Spice maker cutting HQ staff

McCormick plans buyout of unknown number

profit falls 60% in fiscal 1Q


Work force reductions are hitting home at McCormick & Co. Inc.

The world's largest spice maker is offering employees at its Sparks headquarters voluntary buyouts as part of an continuing restructuring plan to shrink its worldwide work force by up to 1,000, Robert J. Lawless, McCormick chairman, president and chief executive, said yesterday.

Lawless declined to say how many of McCormick's 175 headquarters employees are eligible for the buyout packages or how many jobs the company is targeting locally, but he said the separations should be completed by the end of the third quarter.

In addition, some sales as well as technical jobs in Hunt Valley will be lost as the company rolls out a new computer system, he said.

McCormick employs 2,300 in Maryland, including production and distribution workers, and 8,000 worldwide.

Lawless' comments came in an interview after the company, which has been struggling to rebound from a difficult year, announced better-than-expected fiscal first-quarter results, thanks to cost-savings measures and better margins on vanilla beans.

While profits were dragged down by restructuring costs and new rules that require the company to expense stock options, Lawless said yesterday, the belt-tightening plan announced last fall is paying off. Excluding those charges, McCormick beat the estimates of a consensus of analysts by 3 cents a share.

"It's fulfilling for our team here that what we said in 2005 ... is bearing fruit," Lawless said in a conference call with analysts.

For the three months that ended Feb. 28, the company reported that net income fell 60 percent to $14.4 million on revenue of $609.7 million.

That compares with net income of $36 million on revenue of $603.6 million in the fiscal first quarter last year. Earnings per share were 11 cents, down from 26 cents for the quarter last year.

Restructuring charges were $33 million, or 17 cents a share, while stock-based compensation expenses, which the company did not have to report last year, reduced profit by $9 million, or 4 cents a share.

If it weren't for those charges, McCormick would have reported earnings of 27 cents a share, Lawless said, beating the 24 cents a share that a Thomson Financial survey of analysts had predicted. Improved sales and profit margins added 6 cents a share to first-quarter earnings.

The company is turning a corner and last year's challenges appear to be behind it, analyst George I. Askew, of Stifel, Nicolaus & Co. Inc. of Baltimore, wrote in a report after yesterday's conference call.

"Investors are regaining confidence in McCormick's business franchise and management team, and the shares will reflect the rebounding performance and credibility," Askew said.

The company is in the midst of its restructuring plan, which it expects to save $50 million by 2008, including $10 million this year.

Over the past two months, the company announced the closings of four manufacturing plants - two in the United States, one in Belgium and one in Sydney, Australia. Lawless said yesterday that McCormick also will close a small plant in Finland, but unlike the other closures, production will not be transferred to other plants.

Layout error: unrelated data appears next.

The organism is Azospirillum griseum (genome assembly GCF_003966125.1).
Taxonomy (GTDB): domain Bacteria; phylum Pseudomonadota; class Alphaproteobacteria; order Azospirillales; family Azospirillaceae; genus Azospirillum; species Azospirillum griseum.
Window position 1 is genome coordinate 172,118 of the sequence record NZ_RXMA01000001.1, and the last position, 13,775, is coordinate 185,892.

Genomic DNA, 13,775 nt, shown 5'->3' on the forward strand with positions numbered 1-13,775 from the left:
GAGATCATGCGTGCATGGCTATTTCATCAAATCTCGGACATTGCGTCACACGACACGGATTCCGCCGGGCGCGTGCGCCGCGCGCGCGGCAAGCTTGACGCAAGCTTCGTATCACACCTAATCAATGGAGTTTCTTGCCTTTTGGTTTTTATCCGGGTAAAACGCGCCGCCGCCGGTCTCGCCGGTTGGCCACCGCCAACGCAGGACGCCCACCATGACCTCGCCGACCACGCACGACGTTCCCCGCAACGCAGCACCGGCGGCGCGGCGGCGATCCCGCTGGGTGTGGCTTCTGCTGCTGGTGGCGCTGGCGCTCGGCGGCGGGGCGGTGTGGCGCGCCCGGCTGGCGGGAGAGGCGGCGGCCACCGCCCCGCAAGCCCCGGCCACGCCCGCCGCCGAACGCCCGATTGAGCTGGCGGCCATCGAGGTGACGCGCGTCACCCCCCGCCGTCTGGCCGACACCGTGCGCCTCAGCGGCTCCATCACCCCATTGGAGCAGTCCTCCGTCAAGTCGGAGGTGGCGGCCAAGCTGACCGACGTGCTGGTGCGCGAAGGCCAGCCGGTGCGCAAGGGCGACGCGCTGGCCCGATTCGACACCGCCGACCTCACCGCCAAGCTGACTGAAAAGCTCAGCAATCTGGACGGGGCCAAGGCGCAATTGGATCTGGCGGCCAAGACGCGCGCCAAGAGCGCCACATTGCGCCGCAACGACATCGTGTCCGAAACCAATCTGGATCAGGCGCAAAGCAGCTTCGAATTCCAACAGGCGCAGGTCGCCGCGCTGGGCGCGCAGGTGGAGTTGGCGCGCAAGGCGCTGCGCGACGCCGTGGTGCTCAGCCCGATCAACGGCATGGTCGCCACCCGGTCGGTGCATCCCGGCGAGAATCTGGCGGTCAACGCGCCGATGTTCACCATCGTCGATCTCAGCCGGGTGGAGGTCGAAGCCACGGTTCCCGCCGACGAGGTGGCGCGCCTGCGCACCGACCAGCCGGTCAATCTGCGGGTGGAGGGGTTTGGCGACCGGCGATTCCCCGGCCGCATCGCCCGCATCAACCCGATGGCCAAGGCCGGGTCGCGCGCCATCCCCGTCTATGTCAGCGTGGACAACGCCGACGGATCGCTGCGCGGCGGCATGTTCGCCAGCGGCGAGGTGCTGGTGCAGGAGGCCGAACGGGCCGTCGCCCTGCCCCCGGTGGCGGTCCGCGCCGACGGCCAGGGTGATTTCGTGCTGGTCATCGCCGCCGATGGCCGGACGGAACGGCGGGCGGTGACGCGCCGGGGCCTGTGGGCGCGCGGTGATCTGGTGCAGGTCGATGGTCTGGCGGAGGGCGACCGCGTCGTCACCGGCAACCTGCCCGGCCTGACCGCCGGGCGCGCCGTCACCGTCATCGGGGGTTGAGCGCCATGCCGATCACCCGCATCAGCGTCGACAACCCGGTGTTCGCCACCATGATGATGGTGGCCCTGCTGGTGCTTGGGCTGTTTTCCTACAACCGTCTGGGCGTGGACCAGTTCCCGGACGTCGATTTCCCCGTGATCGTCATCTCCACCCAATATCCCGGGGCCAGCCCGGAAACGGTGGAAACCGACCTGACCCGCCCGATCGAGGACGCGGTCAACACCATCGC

In addition, the company plans to reduce its base of smaller customers - those with orders of $25,000 or less a year - by 25 percent.

McCormick also is recovering from a bad bet on vanilla prices that had pinched its earnings in the first fiscal quarter in 2005. The company had stockpiled beans in 2003, anticipating soaring vanilla prices would rise even higher. Instead they fell.

Now vanilla prices have normalized, contributing nearly half the 1.5 percent gross profit margin reported in the first quarter, McCormick Chief Financial Officer Francis A. Contino said yesterday.

To boost consumer sales, the company spent $3 million on getting better positions for its products on store shelves in the United States. In Europe, the company pumped more money into advertising, which accounted for improved sales of its Ducros brand in France.

To continue that momentum, the company will unveil new labels and flip-top caps in the second and third quarters, and will also introduce new products such as finishing sauces and ready-to-serve rice.

Lawless said the company's Zatarain's line of New Orleans-style packaged foods and spices has been well received by distributors across the country, though sales in its home base of Louisiana have yet to recover from Hurricane Katrina.

Analyst R. Bentley Offutt said first-quarter results and the overall tenor of the conference call was better than he expected.

"I was impressed by the feeling that the company had made significant progress in implementing the strategy to not only consolidate its facilities in the next year but also improving their packaging of consumer products," said Offutt, who does not own any shares in McCormick and follows it for the institutional research firm Offutt Securities Inc. in Cockeysville. "It's not going to be a bad year after all."

For 2006, Lawless issued earnings guidance of $1.21 to $1.24 a share, which includes charges of 42 cents a share that are related to the restructuring and stock-based compensation.


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